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“Bite-Size Bits of Local, National, and Global History”
Georgetown in Washington, District of Columbia — The American Northeast (Mid-Atlantic)
 

Francis Scott Key

 
 
Francis Scott Key Marker image. Click for full size.
By Tom Fuchs, February 20, 2006
1. Francis Scott Key Marker
Inscription. 1779-1843. The author of our National Anthem was a lawyer, patriot, community leader and poet. His home and law office stood approximately 100 yards west of here. Francis Scott Key lived there from 1803 to about 1833 with his wife, the former Mary Taylor Lloyd of Annapolis, Maryland, and their six sons and five daughters. The house was demolished in 1947 after years of neglect by various owners.

During the war of 1812, British troops had invaded and captured Washington in August of 1814. They set fire to the Capitol, the White House and most Federal buildings. as they withdrew to their ships they took Dr. William Beanes prisoner because he had arrested some stragglers among the British troops for looting.

The popular and respected 35-year-old George Town lawyer, Francis Scott Key, came to the aid of friends seeking Dr. Beanes' release. Under a flag of truce approved by President James Madison, key set out with Colonel John Stuart Skinner, an American agent for prisoner exchange. They located the British fleet and boarded Admiral Cochrane's Royal Navy Flagship. Key successfully arranged for Dr. Beanes' release.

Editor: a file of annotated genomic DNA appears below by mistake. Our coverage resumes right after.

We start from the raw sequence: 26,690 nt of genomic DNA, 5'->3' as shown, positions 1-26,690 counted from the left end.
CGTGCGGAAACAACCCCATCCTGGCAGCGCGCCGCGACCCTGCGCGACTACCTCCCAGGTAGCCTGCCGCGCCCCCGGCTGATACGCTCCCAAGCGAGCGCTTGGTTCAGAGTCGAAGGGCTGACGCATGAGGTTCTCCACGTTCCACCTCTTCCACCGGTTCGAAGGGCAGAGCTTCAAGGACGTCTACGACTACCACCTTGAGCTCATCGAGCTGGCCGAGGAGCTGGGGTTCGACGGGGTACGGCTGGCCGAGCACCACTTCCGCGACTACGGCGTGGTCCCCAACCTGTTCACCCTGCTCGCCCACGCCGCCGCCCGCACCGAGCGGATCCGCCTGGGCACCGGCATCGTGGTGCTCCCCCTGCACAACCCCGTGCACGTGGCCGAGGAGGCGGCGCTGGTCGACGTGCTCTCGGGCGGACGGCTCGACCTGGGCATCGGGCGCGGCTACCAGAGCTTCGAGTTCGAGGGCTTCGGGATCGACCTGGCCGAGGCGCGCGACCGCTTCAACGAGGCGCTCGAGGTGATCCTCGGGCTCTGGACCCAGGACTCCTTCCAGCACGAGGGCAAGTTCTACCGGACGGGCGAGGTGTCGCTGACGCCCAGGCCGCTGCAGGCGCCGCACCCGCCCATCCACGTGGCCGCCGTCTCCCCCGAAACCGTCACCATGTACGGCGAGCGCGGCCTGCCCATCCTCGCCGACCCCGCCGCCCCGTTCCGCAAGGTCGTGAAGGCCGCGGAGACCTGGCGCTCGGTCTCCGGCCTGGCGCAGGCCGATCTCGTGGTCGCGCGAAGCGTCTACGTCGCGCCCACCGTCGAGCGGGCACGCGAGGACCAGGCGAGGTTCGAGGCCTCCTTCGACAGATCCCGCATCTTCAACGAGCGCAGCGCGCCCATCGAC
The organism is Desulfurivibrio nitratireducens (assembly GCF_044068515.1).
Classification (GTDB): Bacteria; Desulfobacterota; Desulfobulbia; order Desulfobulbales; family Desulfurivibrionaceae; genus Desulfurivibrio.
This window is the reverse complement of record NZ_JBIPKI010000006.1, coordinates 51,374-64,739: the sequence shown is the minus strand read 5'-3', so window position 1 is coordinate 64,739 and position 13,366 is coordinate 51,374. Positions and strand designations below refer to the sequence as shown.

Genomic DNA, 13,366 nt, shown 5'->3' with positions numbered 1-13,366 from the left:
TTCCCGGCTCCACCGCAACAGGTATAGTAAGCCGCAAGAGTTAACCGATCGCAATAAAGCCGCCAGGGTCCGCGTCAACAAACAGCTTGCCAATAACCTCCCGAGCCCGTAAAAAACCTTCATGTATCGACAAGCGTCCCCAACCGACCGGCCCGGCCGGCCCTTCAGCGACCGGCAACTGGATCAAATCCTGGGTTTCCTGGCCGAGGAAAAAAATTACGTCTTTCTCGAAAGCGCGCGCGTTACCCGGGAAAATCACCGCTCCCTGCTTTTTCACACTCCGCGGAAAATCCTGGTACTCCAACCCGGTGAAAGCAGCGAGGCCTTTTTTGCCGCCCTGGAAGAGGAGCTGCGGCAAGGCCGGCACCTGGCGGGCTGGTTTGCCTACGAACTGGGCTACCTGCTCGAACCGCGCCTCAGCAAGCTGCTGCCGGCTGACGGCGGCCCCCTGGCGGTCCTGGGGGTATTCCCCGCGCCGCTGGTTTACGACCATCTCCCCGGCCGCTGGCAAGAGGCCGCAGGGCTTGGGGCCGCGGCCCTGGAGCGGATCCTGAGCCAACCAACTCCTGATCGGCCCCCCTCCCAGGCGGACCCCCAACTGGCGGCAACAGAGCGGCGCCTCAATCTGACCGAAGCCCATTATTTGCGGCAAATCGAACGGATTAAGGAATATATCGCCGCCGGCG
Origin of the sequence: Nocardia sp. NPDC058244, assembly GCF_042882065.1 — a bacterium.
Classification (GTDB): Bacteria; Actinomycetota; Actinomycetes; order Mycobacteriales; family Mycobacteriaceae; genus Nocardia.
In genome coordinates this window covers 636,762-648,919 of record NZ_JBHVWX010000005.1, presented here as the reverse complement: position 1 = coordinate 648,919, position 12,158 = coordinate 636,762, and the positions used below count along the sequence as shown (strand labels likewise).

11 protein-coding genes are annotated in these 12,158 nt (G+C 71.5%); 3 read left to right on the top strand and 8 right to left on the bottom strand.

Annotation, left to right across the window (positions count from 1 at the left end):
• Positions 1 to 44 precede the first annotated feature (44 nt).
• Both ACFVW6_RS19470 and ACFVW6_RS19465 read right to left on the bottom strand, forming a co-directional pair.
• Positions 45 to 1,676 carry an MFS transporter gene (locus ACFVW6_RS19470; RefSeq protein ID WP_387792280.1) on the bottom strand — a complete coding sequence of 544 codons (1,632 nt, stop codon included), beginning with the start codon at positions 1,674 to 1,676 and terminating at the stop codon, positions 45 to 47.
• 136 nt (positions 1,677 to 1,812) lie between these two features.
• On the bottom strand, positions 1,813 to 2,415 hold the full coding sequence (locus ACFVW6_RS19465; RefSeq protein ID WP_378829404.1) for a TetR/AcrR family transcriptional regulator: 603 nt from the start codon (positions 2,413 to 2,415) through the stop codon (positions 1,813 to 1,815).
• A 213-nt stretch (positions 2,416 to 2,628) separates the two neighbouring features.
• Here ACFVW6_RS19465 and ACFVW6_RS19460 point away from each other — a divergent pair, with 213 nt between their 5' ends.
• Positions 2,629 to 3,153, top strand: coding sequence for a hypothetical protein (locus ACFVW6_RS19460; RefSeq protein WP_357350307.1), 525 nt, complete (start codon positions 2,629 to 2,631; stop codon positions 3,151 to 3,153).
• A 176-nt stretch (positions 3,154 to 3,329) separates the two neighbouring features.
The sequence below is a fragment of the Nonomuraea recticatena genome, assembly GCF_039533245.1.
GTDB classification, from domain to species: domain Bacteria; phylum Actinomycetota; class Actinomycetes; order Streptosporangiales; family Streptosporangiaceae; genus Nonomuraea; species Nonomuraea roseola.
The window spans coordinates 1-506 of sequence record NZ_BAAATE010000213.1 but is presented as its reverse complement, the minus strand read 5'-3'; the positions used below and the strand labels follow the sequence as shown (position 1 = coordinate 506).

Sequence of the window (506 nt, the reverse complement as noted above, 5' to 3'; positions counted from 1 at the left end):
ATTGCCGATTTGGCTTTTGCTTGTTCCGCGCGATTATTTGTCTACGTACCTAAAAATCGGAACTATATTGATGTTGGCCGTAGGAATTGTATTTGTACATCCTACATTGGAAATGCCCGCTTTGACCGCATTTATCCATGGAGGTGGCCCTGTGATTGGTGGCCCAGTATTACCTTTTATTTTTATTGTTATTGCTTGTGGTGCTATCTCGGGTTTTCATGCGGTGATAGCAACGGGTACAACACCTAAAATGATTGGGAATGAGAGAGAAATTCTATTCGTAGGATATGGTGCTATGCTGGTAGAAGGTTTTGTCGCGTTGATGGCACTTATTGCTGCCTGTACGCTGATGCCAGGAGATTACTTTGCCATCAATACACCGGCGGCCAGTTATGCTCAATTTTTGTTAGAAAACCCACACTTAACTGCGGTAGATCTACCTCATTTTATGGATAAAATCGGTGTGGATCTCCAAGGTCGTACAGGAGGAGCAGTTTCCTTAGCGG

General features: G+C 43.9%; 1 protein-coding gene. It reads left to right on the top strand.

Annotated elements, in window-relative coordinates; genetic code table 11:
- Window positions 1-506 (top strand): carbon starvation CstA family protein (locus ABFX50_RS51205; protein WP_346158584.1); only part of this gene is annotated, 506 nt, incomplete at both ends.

However, lest they reveal the British plans to attack Fort McHenry and Baltimore, they were detained under guard aboard their ship. Throughout the night of September 13-14, 1814, Key stood on deck
Francis Scott Key Marker image. Click for full size.
By Allen C. Browne, March 2, 2013
2. Francis Scott Key Marker
watching the bombardment of Ft. McHenry. At dawn Key's anxiety was relieved. Our flag was still there! Key began to compose a poem on the back of a letter.

After the release following the British defeat, Key continued to work on his poem. On the next day, he showed it to a relative, Judge Joseph Hopper Nicholson, a Fort McHenry's defender. Nicholson was so moved he immediately had broadsides of the poem printed and circulated. That poem became The Star Spangled Banner.

Francis Scott Key's law practice continued to flourish. He was three times appointed to the post of U.S. Attorney for the District of Columbia. He was active in anti-slavery causes, advocated the establishment of public schools, negotiated a treaty in 1833 between the Creek Indians and settlers in Alabama, and was a vestryman of St. John's Church as well as a founder of Christ Church in George Town. On a trip to Baltimore in 1843, Francis Scott Key died of pneumonia on January 11 at the home of his eldest daughter, Mrs. Charles Howard. He is buried at Mt. Olivet Cemetery near his birthplace in Frederick, Maryland.

The high standards which guided Francis Scott Key's life continue to be an example to all Americans.